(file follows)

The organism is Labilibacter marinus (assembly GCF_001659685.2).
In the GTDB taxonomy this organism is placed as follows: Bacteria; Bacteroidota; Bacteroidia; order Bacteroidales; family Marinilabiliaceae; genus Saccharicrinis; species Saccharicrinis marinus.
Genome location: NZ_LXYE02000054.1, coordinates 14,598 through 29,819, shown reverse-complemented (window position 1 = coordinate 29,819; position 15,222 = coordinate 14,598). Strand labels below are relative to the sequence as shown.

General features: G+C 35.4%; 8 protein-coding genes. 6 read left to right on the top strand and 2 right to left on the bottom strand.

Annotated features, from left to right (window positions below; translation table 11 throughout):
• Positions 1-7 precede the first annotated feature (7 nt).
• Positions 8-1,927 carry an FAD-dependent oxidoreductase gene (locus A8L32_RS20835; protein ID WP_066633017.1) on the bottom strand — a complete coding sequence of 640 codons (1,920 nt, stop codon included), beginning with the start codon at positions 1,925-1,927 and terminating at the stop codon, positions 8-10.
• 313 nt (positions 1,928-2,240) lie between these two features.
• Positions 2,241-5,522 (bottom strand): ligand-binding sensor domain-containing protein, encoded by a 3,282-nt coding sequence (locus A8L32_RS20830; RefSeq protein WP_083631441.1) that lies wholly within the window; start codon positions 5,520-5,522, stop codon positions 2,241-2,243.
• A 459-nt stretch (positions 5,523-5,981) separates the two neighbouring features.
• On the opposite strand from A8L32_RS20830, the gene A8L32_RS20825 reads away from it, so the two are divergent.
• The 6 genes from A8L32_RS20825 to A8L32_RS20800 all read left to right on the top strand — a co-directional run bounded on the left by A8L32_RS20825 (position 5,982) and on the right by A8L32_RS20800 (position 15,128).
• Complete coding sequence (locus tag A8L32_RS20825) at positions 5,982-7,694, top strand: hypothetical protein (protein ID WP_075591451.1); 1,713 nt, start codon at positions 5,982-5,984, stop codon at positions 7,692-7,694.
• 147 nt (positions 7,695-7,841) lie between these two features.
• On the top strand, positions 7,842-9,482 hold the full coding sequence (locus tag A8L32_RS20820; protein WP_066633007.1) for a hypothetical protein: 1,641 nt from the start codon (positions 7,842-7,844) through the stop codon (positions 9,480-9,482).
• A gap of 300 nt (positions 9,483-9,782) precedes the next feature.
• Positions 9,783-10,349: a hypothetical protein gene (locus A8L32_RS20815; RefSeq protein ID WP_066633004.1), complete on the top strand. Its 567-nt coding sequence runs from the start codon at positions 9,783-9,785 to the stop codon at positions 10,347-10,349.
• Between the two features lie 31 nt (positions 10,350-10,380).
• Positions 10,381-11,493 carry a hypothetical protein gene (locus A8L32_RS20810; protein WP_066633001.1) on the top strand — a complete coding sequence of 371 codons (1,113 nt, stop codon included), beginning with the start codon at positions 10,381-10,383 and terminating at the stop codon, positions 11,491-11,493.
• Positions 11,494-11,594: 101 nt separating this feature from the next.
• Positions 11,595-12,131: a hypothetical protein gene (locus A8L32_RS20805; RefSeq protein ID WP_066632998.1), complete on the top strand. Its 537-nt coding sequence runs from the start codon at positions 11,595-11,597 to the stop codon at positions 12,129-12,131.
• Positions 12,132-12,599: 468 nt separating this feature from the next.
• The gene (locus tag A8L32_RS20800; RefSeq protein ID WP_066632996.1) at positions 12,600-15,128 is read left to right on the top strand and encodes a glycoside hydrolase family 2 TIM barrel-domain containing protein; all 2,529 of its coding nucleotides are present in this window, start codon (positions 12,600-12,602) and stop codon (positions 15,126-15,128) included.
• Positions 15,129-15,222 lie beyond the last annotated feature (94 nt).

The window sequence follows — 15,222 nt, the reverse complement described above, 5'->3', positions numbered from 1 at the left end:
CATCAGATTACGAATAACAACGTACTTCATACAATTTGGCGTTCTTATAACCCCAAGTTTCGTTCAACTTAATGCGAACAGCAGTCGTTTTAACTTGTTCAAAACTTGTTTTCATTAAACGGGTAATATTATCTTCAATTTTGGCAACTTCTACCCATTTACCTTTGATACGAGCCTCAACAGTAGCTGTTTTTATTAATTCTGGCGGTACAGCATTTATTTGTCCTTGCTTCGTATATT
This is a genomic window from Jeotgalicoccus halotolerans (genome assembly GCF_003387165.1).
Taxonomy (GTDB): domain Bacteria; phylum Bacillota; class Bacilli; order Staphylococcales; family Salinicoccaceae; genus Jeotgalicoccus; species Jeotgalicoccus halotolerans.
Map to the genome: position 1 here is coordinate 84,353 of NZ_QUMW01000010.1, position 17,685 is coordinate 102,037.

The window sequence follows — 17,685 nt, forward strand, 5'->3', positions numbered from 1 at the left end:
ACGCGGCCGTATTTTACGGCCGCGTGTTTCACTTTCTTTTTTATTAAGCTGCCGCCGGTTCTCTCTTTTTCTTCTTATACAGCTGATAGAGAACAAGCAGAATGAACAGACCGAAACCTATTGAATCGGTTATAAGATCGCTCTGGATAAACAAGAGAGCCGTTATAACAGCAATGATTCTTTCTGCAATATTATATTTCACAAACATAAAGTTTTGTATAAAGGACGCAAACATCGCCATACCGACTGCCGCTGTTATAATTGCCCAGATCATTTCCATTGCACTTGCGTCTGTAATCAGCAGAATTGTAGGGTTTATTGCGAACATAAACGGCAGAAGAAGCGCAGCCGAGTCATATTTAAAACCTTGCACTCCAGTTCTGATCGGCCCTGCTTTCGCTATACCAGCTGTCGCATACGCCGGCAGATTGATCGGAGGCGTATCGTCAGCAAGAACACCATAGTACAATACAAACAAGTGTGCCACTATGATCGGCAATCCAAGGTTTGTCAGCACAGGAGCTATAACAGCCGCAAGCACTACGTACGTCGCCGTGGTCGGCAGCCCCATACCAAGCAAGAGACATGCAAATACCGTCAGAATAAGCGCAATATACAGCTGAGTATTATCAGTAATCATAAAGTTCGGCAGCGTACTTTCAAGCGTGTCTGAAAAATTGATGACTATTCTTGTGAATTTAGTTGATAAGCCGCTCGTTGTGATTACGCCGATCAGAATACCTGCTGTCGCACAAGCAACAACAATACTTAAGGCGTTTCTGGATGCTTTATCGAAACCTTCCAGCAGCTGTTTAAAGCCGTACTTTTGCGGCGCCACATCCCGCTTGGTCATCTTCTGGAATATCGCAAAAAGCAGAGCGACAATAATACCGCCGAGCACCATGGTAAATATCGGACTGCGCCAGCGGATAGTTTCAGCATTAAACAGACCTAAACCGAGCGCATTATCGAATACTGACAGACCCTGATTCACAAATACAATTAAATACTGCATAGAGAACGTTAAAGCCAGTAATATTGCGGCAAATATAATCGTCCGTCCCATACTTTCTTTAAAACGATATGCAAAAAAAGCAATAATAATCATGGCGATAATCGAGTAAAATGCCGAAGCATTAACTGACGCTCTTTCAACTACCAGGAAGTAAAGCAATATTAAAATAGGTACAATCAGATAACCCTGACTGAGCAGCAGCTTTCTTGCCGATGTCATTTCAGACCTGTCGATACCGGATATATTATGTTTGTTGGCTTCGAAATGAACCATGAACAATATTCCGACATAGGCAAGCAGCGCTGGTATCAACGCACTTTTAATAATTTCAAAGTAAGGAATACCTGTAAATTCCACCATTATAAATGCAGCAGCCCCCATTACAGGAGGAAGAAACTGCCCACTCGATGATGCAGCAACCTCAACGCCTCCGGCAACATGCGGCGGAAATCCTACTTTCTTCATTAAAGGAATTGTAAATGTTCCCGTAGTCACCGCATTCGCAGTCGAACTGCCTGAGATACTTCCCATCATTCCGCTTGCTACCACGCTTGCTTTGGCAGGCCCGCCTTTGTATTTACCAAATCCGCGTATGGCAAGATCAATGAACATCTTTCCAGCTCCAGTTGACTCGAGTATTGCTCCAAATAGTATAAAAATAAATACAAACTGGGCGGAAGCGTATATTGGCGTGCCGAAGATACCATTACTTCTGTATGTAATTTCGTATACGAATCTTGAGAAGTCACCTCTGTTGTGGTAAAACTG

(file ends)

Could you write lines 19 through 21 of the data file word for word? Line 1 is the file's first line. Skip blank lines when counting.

• Positions 10,381-11,493 carry a hypothetical protein gene (locus A8L32_RS20810; protein WP_066633001.1) on the top strand — a complete coding sequence of 371 codons (1,113 nt, stop codon included), beginning with the start codon at positions 10,381-10,383 and terminating at the stop codon, positions 11,491-11,493.
• Positions 11,494-11,594: 101 nt separating this feature from the next.
• Positions 11,595-12,131: a hypothetical protein gene (locus A8L32_RS20805; RefSeq protein ID WP_066632998.1), complete on the top strand. Its 537-nt coding sequence runs from the start codon at positions 11,595-11,597 to the stop codon at positions 12,129-12,131.